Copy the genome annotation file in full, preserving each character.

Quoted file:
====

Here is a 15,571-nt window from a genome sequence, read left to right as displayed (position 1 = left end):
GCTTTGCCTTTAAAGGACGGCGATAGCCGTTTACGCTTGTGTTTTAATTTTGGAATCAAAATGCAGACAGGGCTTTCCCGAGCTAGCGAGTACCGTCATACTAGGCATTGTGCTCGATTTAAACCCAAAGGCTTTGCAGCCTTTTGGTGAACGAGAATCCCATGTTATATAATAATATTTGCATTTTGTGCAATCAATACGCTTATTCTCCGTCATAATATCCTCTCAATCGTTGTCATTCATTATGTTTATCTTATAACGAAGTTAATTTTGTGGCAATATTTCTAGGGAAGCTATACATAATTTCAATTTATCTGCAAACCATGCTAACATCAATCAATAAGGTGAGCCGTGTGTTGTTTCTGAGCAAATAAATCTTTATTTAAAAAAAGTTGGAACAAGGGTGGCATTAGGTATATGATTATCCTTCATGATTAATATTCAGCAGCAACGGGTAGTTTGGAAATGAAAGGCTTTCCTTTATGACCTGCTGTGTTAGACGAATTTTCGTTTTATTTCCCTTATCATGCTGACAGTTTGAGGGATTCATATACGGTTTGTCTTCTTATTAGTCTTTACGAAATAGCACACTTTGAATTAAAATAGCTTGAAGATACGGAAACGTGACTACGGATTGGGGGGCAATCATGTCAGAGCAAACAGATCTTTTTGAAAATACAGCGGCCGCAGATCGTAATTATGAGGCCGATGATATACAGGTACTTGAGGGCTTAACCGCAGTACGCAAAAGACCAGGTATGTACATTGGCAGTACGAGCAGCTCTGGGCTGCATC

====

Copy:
Here is a 15,571-nt window from a genome sequence, read left to right as displayed (position 1 = left end):
GCTTTGCCTTTAAAGGACGGCGATAGCCGTTTACGCTTGTGTTTTAATTTTGGAATCAAAATGCAGACAGGGCTTTCCCGAGCTAGCGAGTACCGTCATACTAGGCATTGTGCTCGATTTAAACCCAAAGGCTTTGCAGCCTTTTGGTGAACGAGAATCCCATGTTATATAATAATATTTGCATTTTGTGCAATCAATACGCTTATTCTCCGTCATAATATCCTCTCAATCGTTGTCATTCATTATGTTTATCTTATAACGAAGTTAATTTTGTGGCAATATTTCTAGGGAAGCTATACATAATTTCAATTTATCTGCAAACCATGCTAACATCAATCAATAAGGTGAGCCGTGTGTTGTTTCTGAGCAAATAAATCTTTATTTAAAAAAAGTTGGAACAAGGGTGGCATTAGGTATATGATTATCCTTCATGATTAATATTCAGCAGCAACGGGTAGTTTGGAAATGAAAGGCTTTCCTTTATGACCTGCTGTGTTAGACGAATTTTCGTTTTATTTCCCTTATCATGCTGACAGTTTGAGGGATTCATATACGGTTTGTCTTCTTATTAGTCTTTACGAAATAGCACACTTTGAATTAAAATAGCTTGAAGATACGGAAACGTGACTACGGATTGGGGGGCAATCATGTCAGAGCAAACAGATCTTTTTGAAAATACAGCGGCCGCAGATCGTAATTATGAGGCCGATGATATACAGGTACTTGAGGGCTTAACCGCAGTACGCAAAAGACCAGGTATGTACATTGGCAGTACGAGCAGCTCTGGGCTGCATC